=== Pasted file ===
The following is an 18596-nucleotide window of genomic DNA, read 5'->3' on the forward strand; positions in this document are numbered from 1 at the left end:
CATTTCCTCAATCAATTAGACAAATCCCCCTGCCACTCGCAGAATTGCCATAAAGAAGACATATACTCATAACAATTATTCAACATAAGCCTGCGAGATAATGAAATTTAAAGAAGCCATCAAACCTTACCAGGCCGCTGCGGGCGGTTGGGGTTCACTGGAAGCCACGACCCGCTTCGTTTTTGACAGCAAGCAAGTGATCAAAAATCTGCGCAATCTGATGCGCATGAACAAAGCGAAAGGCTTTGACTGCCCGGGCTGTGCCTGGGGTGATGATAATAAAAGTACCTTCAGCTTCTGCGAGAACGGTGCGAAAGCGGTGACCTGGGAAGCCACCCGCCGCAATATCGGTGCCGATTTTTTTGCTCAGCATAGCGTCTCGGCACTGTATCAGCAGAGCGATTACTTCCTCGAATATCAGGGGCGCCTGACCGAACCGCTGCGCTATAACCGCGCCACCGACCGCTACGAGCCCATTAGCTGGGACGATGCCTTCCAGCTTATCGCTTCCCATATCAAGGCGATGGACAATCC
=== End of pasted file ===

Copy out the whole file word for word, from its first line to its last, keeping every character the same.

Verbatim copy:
The following is an 18596-nucleotide window of genomic DNA, read 5'->3' on the forward strand; positions in this document are numbered from 1 at the left end:
CATTTCCTCAATCAATTAGACAAATCCCCCTGCCACTCGCAGAATTGCCATAAAGAAGACATATACTCATAACAATTATTCAACATAAGCCTGCGAGATAATGAAATTTAAAGAAGCCATCAAACCTTACCAGGCCGCTGCGGGCGGTTGGGGTTCACTGGAAGCCACGACCCGCTTCGTTTTTGACAGCAAGCAAGTGATCAAAAATCTGCGCAATCTGATGCGCATGAACAAAGCGAAAGGCTTTGACTGCCCGGGCTGTGCCTGGGGTGATGATAATAAAAGTACCTTCAGCTTCTGCGAGAACGGTGCGAAAGCGGTGACCTGGGAAGCCACCCGCCGCAATATCGGTGCCGATTTTTTTGCTCAGCATAGCGTCTCGGCACTGTATCAGCAGAGCGATTACTTCCTCGAATATCAGGGGCGCCTGACCGAACCGCTGCGCTATAACCGCGCCACCGACCGCTACGAGCCCATTAGCTGGGACGATGCCTTCCAGCTTATCGCTTCCCATATCAAGGCGATGGACAATCC